🚩 How To Create A Corporate Wellness Plan That Actually Works

 In Corporate Wellness, diet, fitness, health, weight loss, Wellness Programs

Lately, there’s been some debate about whether workplace health promotion programs, more commonly known as wellness programs, work. The honest answer is that some are successful while others fail. And most of the time this comes down to how they’re designed and executed.

We’ve identified four approaches that, while comparatively difficult, can actually change the health and lives of employees for the better.

Leadership commitment and support. A successful health promotion program starts with a commitment from company leaders, and its continued success depends on ongoing support at all levels of the organization. In particular, leaders at companies with successful programs establish a healthy work environment by integrating health into the organization’s overall vision and purpose. This spills over into our second point.

Building a culture of health. Healthy company culture is built intentionally over time. It is first and foremost about creating a way of life in the workplace that integrates a total health model into every aspect of business practice, from company policies to everyday work activities. By “total health” we mean a culture that’s supportive of career, emotional, financial, physical and social well-being – not just an occasional 5k event. Examples include offering flexible work schedules, giving workers latitude in decision-making, setting reasonable health goals, and establishing a healthy physical environment (healthy food offerings, stand up desks, walking trails in and outside buildings and treadmill workstations). Without this, a wellness program will certainly not thrive.

Spreading the word. Strategic communication leads to greater engagement in employee wellness programs. This boils down to getting clear messages out to workers: this is what the program entails, here is how it works, here’s what’s in it for you, and here are ways to get involved. This can help overcome some of the top barriers to program participation and success: lack of awareness, lack of interest and suspicions about employers’ motivations. Very important: These communications must be frequent, multi-channel, and tailored to the target audience so that it doesn’t fade into background noise.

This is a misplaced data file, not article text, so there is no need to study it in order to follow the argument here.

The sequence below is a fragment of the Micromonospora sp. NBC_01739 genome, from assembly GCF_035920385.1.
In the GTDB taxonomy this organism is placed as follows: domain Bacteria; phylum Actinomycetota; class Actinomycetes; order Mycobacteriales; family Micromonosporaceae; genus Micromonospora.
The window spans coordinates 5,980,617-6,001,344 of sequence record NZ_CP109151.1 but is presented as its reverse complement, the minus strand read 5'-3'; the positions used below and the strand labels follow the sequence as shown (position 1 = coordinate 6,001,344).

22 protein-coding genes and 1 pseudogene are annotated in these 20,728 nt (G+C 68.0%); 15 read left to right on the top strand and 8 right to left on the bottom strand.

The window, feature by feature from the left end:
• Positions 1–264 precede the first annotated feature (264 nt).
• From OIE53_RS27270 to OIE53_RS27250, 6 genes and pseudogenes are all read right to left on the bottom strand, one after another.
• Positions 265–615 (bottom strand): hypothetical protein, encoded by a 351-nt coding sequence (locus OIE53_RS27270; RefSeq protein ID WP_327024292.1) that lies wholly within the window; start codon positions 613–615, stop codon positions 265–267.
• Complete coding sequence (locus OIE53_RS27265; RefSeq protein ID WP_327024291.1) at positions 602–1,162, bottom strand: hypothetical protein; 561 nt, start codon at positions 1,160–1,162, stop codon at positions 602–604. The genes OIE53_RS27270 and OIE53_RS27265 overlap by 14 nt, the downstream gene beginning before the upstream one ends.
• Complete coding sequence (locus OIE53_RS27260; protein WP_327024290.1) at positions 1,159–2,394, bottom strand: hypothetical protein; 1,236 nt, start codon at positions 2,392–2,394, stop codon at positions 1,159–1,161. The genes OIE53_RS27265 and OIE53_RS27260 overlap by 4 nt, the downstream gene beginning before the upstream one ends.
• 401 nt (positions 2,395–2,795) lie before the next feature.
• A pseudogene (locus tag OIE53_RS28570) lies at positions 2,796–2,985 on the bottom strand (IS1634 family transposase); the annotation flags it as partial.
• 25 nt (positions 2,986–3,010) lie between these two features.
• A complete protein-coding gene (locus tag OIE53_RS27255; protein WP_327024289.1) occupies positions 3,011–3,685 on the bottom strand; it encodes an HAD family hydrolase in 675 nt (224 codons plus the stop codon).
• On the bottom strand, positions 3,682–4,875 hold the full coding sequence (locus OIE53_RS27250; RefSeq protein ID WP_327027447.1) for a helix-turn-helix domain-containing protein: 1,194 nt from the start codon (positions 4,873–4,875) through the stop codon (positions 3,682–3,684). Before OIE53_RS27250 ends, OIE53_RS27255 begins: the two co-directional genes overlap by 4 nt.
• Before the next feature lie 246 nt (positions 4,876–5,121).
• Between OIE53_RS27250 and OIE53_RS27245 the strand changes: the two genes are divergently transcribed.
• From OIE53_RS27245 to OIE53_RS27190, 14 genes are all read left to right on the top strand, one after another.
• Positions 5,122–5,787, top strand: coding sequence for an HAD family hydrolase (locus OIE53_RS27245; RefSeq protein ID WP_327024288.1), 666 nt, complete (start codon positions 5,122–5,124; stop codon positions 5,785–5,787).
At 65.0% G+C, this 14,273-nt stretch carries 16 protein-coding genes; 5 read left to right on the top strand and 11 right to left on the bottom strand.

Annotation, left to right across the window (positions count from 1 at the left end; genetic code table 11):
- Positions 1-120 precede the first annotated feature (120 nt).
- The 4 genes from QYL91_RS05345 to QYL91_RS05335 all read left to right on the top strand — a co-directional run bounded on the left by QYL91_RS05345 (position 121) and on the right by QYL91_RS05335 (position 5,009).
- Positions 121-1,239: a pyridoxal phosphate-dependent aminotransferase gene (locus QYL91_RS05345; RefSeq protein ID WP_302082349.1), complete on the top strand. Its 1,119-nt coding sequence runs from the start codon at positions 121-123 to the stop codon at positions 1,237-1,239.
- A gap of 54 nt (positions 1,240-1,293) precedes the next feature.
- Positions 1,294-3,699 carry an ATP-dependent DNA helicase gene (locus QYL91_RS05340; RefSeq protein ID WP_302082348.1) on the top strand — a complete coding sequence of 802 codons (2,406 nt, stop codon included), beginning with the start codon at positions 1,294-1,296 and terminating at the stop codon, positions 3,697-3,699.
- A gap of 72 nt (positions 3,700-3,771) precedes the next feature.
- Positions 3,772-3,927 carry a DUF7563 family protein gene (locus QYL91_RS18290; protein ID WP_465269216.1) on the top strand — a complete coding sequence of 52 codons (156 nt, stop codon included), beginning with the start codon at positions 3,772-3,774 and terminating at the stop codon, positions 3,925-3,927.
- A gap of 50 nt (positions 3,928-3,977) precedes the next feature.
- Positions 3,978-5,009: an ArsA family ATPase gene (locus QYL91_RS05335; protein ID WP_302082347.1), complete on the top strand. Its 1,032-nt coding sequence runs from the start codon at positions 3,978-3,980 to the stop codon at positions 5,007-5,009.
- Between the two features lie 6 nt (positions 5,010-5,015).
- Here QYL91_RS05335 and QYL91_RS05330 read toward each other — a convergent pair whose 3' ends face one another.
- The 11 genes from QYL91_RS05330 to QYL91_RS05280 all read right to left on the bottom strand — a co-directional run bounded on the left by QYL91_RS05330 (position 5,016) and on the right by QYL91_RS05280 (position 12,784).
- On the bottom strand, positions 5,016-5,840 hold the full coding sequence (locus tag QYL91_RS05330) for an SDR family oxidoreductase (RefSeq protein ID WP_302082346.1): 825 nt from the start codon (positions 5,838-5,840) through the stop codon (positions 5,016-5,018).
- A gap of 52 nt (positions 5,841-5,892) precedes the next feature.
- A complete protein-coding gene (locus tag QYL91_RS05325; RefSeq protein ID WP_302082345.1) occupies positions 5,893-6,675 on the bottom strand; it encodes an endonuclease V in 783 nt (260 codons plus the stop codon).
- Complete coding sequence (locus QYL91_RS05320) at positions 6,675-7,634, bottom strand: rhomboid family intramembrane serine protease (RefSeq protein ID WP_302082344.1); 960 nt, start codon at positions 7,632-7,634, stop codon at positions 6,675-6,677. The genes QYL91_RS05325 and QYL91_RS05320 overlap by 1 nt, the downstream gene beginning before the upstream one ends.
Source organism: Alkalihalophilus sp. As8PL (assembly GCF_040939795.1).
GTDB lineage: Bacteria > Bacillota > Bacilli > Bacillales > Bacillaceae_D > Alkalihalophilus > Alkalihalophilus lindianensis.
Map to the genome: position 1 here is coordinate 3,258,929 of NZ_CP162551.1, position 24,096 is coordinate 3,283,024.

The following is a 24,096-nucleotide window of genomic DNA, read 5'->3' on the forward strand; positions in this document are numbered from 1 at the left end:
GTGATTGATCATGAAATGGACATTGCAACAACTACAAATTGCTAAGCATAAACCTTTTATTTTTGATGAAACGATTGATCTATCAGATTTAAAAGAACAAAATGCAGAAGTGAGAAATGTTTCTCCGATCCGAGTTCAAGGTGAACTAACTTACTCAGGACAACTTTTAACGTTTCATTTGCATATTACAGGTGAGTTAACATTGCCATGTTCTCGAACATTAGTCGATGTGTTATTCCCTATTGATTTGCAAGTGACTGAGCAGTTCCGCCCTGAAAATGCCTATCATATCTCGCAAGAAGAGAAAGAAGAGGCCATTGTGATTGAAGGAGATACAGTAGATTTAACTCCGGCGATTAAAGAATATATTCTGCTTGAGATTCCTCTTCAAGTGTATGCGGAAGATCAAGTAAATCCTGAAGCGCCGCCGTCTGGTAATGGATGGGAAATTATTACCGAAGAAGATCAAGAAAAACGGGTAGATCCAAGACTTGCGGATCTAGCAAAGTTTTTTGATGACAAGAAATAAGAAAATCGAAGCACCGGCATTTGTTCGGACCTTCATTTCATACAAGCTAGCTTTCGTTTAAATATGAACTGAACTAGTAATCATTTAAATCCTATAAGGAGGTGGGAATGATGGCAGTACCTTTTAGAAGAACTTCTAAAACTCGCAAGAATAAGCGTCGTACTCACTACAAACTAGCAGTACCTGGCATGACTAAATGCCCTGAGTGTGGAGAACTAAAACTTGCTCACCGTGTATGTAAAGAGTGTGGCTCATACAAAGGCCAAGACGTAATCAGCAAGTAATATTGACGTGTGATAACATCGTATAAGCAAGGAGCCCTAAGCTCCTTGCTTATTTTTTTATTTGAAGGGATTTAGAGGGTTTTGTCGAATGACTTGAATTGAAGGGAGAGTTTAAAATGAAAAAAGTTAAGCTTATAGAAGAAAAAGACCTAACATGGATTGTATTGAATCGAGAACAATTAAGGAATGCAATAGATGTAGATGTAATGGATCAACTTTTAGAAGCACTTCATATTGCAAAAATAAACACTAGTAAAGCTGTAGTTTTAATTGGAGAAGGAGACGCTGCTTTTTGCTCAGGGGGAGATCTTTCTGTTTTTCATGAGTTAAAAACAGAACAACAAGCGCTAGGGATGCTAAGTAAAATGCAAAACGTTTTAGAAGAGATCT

Measuring the right things. Program evaluation is critical to maintaining accountability for a wellness program. So what should you measure? There are generally two answers: return on investment (ROI) and value of the investment (VOI).

ROI in this context is generally limited to examining the tangible benefits of a program, such as a reduction in medical costs or absenteeism. In our view, ROI is great but it also fails to capture the full benefit of workplace wellness programs. VOI calculations, on the other hand, allow employers to examine the broader impact of programs and their impact on their organization, which may include improved employee morale, talent attraction and retention, enhanced company loyalty and heightened customer loyalty.

Wondering how you can implement a strong wellness program in your organization?

Click the link here for a FREE Wellness Strategy call to go over your current pain points, company culture and structure and learn ways to implement new strategies.

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